July 14, 2024

walking with child
Credit: Unsplash/CC0 Public Domain

On a summer’s day in January 1970, three-year-old Cheryl Grimmer was kidnapped from Fairy Meadow Beach in Wollongong, New South Wales. This is the last time Cheryl was seen. Cheryl remains missing, 53 years later. She is one of the 2,500 people considered to be a long-term missing person in Australia.

In 2020, the New South Wales government offered a $1,000,000 reward to anyone who could provide information to help locate and arrest the person who abducted Cheryl. Yet, even with this large reward, were not forthcoming. The only information witnesses at the beach on that day could provide about the girl’s kidnapper was that they were an unknown male.

In 2022, the BBC released a podcast about Cheryl’s case, “Fairy Meadow.” After listening to the podcast, an anonymous witness has recently come forward with a more detailed description of the unknown male, such as his age, hair and build. This new information may help police to finally find Cheryl’s kidnapper after half a century of searching.

Some might question why the anonymous witness did not come forward sooner with information about Cheryl’s abduction. The witness claimed he clearly remembered seeing a teenage male holding a on their hip on that day at Fairy Meadow Beach and moving towards the car park. Even though he reported the was screaming, he did not think the child was being abducted. It was only when hearing the podcast that the witness became aware of the gravity of what he had seen 50 years before.

Kidnapping is a prime example of an ambiguous crime. Imagine you are shopping at your local mall. You see a young child interacting with an adult. The child and the adult leave together, and the child is calm. You would probably think the child and the adult know each other; perhaps the adult is the child’s parent or caregiver. Even if the child was distressed, you may still think the child was just having a tantrum with an adult known to them. While these interpretations might be normal or common, they may not always be correct.

Children may leave with strangers who are trying to kidnap them without resisting or struggling. This was true of a Brisbane case in 2019, when Sterling Mervyn Free was able to convince a young child to follow him out of a busy department store. Many people would have been unconcerned when they saw the two leave the store together. Free sexually assaulted the young child before returning her to the store.

Some of Australia’s most terrifying crimes involve children who have been abducted by strangers, such as the tragic case of Daniel Morcombe. Yet, even though kidnappings are often ambiguous and can occur in very public spaces, there has been limited research dedicated to understanding how such crimes are interpreted by witnesses.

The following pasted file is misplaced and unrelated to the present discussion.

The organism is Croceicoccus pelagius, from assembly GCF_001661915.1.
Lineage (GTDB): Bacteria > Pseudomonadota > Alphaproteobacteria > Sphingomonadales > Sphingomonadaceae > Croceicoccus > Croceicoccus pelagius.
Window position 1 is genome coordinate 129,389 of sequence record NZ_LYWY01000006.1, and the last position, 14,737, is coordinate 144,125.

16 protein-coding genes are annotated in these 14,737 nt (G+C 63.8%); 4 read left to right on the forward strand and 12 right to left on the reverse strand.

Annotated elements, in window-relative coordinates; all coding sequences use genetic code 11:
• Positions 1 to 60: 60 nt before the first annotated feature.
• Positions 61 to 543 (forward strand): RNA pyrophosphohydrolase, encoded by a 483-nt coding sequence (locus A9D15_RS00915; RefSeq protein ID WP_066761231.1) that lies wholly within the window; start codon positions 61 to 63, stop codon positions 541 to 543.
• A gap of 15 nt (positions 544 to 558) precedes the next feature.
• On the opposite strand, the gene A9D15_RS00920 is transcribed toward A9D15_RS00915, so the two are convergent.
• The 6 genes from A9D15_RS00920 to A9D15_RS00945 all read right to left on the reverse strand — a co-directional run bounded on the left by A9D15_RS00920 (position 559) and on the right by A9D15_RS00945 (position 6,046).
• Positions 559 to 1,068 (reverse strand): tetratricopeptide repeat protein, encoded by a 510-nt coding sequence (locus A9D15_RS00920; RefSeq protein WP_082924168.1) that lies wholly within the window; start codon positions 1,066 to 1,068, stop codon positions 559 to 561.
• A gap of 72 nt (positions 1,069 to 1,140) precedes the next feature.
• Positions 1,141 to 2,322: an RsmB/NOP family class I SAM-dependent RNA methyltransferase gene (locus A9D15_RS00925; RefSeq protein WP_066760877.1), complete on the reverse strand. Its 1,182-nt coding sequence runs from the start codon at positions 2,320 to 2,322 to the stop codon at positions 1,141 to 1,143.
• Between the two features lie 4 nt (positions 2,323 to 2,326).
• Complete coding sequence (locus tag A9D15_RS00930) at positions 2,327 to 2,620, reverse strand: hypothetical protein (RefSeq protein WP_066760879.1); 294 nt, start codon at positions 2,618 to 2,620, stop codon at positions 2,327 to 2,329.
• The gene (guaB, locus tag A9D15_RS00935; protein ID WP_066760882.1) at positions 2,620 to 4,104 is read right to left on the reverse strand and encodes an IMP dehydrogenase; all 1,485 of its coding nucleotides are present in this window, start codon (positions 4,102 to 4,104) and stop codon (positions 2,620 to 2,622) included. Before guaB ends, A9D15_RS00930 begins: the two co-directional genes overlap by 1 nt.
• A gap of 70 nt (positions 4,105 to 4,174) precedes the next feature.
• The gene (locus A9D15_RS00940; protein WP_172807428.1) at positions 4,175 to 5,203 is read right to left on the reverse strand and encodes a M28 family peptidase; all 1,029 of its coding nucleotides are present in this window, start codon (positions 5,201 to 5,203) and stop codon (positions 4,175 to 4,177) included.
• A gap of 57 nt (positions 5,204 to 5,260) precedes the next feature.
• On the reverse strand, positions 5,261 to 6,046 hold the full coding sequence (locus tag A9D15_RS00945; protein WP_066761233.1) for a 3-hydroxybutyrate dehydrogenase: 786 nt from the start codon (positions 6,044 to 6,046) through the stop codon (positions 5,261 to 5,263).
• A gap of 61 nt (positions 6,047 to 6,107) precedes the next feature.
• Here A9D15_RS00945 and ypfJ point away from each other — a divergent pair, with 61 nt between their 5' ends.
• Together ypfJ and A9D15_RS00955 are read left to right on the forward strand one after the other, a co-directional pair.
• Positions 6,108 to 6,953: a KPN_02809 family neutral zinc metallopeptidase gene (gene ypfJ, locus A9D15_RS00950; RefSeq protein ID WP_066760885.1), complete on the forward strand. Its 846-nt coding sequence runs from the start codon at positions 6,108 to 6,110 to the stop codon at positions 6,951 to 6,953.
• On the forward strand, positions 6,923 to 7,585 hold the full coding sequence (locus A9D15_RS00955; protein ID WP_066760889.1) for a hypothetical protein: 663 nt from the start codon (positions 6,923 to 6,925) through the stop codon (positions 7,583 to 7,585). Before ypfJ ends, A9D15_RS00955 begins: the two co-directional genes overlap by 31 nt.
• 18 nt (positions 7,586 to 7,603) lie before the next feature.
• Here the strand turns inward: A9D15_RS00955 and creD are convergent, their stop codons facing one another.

Our research team conducted two experiments to explore whether interpreting a kidnapping as a crime would depend upon the level of ambiguity of the kidnap itself. In our experiments, university psychology students watched a of a bus stop scene. In the video, several people waited for their bus to arrive, including a young female child. The child was sitting at the bus stop by herself. She was approached by a female adult, who started a conversation with her that was not audible to participants.

Participants saw slightly different endings of the bus stop video. In one version, the child and the adult did not leave the bus stop. In a second version, the child and the adult left together without the child resisting. In the third version, the child and the adult left, but the child physically resisted and audibly called out for help.

Later in the experiment, we asked participants whether they believed that what they saw in the video was a crime. Importantly, these students did not know that they would see a crime in the video; we used a cover story to mask our research aims.

In our first experiment, we found that only 34.8% of participants who saw the child leave with the woman without resistance interpreted this as a crime. However, less than half (46.7%) of participants who saw the video where the child struggled and called out for help interpreted this as a crime. Participants in this first experiment were given realistic tasks to complete while they watched the video, such as counting how many buses stopped at the bus stop.

In our second experiment, when we minimized these distracting tasks, closer to three-quarters of participants interpreted both versions of the kidnapping as a .

These results tell us a key reason why witnesses do not provide information about child abductions is that they may fail to interpret these events as crimes in the first place. This could be the case even when children show clear signs of distress, just as the anonymous claimed Cheryl Grimmer did on that fateful day.

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The Conversation

This article is republished from The Conversation under a Creative Commons license. Read the original article.The Conversation

Child abductions can be hard to identify, and people may not know they are witnessing a serious crime (2023, December 12)
retrieved 12 December 2023
from https://phys.org/news/2023-12-child-abductions-hard-people-witnessing.html

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